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By Tonyhey ·
What is meant by multi threaded applications?

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by Bill_H In reply to NT

The following is an excerpt from the December 1996 Microsoft Systems Journal:

...A common definition of a thread is the basic entity to which the operating system allocates CPU time. You can also think of a thread in application terms. Every application has at least one thread-the primary thread that begins with the program's first executed instruction. In addition, the program can create secondary threads, which can be thought of as independent agents with instructions like "gather this data from the Internet and let me know when you're finished" or "monitor disk usage on the file server and alert me if it exceeds 90 percent busy."


So a thread, then, is an executing stream of code within an application that runs concurrently withthe application's other threads, and shares an address space with them, along with access to the application's variables, file handles, device contexts, objects, and other resources. Threads are different from processes, which typically don't share resources or an address space and communicate only through the mechanisms that the operating system provides for interprocess communication, such as pipes, queues, COM, and DDE. Threads often use simpler, less resource-intensive forms of communication like semaphores, mutexes, and events.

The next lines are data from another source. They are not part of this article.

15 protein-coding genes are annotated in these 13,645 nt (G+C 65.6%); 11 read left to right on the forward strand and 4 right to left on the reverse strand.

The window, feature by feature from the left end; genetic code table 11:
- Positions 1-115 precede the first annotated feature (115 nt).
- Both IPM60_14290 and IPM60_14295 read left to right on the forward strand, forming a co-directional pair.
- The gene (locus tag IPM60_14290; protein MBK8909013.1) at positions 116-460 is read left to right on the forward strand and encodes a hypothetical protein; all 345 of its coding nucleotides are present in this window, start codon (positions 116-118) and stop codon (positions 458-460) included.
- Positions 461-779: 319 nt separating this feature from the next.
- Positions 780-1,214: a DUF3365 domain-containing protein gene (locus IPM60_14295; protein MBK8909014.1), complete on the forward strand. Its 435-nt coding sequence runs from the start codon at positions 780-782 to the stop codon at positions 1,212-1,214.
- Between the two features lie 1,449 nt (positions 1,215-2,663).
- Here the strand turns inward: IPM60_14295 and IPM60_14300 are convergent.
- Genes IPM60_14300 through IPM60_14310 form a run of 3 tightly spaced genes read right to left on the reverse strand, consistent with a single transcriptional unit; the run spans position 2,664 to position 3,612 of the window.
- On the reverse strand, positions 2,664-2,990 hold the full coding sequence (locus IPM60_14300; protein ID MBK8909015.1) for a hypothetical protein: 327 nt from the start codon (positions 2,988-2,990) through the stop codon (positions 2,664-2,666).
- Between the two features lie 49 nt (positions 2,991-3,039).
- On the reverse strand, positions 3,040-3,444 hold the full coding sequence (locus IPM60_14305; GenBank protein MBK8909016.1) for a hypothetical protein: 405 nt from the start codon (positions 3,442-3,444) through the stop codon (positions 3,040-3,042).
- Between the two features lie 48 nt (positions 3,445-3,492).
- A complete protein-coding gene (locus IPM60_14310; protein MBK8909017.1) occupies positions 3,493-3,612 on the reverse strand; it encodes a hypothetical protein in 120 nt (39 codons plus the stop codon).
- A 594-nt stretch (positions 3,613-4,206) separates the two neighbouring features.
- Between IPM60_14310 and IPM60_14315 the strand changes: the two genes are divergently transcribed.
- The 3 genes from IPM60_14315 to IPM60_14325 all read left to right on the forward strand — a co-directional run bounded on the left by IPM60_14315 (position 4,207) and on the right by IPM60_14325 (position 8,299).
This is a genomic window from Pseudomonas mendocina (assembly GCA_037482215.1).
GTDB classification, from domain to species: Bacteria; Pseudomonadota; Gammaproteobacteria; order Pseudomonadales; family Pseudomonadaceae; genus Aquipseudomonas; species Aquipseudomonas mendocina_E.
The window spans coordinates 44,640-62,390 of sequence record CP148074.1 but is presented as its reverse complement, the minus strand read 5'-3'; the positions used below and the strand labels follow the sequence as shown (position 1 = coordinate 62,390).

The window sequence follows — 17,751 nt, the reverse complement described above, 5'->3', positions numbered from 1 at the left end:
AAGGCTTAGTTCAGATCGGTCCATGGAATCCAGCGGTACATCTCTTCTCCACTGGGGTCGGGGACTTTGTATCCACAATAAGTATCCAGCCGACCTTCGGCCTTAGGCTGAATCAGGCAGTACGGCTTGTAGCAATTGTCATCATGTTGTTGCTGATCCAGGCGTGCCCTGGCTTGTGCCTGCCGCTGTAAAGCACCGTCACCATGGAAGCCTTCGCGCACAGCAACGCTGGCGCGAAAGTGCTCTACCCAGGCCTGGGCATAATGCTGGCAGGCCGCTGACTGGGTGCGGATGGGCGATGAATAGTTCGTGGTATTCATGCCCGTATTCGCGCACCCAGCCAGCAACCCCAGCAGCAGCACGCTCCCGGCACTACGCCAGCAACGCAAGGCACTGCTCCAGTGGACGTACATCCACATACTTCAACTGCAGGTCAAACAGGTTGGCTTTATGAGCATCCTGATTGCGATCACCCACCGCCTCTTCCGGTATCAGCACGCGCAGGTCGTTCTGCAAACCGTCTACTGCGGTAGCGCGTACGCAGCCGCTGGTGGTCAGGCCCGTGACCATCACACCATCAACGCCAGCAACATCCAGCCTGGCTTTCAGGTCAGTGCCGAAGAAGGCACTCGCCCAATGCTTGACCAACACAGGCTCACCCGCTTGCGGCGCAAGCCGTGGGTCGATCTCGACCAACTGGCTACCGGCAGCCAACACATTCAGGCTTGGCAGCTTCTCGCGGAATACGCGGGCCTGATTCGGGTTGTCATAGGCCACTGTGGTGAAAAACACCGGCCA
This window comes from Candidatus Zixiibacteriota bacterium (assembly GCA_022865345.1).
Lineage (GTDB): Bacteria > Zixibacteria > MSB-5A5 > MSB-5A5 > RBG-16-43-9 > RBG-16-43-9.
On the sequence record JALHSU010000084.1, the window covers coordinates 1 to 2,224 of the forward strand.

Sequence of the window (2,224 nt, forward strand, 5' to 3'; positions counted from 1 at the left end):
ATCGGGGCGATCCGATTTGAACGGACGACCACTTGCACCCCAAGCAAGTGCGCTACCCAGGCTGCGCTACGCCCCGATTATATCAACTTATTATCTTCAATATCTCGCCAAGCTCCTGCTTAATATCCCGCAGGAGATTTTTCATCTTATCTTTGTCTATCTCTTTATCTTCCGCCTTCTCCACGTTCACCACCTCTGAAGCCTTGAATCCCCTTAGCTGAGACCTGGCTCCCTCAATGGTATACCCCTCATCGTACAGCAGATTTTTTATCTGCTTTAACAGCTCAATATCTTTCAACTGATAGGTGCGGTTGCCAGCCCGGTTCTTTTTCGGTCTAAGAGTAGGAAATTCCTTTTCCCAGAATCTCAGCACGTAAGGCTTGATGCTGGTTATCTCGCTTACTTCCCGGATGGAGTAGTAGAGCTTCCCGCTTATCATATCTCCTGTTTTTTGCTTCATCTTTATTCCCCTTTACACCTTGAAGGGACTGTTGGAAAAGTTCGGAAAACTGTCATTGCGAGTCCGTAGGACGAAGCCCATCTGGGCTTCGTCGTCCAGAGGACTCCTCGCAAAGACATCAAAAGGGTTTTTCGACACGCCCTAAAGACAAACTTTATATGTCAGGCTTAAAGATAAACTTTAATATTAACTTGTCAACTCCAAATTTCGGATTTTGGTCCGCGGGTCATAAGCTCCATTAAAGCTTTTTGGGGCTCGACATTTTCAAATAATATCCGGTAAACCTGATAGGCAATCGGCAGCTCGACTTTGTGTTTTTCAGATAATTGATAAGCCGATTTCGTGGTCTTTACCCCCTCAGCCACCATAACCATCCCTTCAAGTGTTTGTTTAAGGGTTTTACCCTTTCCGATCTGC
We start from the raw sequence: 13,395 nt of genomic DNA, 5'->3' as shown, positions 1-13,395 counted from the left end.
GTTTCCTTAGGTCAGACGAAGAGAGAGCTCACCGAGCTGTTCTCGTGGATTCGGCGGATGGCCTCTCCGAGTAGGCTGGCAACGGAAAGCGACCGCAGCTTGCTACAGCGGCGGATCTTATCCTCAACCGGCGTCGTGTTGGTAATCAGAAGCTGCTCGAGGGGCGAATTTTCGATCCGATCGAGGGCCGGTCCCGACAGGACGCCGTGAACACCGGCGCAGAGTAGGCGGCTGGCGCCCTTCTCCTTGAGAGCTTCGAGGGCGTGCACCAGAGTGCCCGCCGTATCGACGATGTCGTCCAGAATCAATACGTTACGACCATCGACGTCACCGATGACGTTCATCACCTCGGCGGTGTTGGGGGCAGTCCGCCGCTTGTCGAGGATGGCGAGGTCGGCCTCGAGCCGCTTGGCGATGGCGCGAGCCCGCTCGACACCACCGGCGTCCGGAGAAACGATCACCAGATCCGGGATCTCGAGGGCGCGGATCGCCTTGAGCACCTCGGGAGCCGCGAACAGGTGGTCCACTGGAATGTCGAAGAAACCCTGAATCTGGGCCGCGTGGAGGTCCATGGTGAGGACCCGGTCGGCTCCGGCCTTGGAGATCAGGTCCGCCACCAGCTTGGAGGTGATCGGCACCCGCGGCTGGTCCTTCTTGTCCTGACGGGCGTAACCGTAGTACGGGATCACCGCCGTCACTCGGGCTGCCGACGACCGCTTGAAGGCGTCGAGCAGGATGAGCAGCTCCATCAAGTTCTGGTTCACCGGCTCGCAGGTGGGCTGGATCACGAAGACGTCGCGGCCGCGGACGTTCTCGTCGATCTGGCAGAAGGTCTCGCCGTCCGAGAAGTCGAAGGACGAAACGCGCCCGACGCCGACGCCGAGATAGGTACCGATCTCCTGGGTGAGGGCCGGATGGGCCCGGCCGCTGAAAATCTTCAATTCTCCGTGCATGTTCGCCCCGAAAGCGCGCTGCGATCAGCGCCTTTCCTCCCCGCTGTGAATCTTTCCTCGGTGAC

(Continued in comment below...)

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by Bill_H In reply to NT

Consider an application that monitors the performance and available capacity of a network file server. When the server is heavily loaded, it may take several minutes to get utilization measurements from a critical disk drive. A single-threaded application loop that checks the usage of network links, disk drives, CPU, and memory in sequence would be unable to display any data for minutes at a time. A multithreaded application, on the other hand, with one thread dispatched to measure each device and another thread to display the results, would be able to work around the overloaded drive and promptly update the figures for any devices that were able to report their status in a timely fashion. The result is that the total elapsed time until a set of tasks is accomplished can be the maximum of the individual task times rather than their sum, which can result in significant performance improvements. In cases like this, where partial results are meaningful and complete results may be difficult to obtain, multithreading can mean the difference between a useful application and a useless one...

The full text of this article is available at:

http://msdn.microsoft.com/library/periodic/period96/S39CD.htm

You may also wish to view theMSDN article "More First Aid for the Thread Impaired: Cool Ways to Take Advantage of Multithreading ", which is located at"

http://msdn.microsoft.com/library/periodic/period97/multithreading0797.htm

(If the URL above does not work, locate and remove any spaces inserted by the TechRepublic system.)

Hope this helps...

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by Tonyhey In reply to NT

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by Tonyhey In reply to NT

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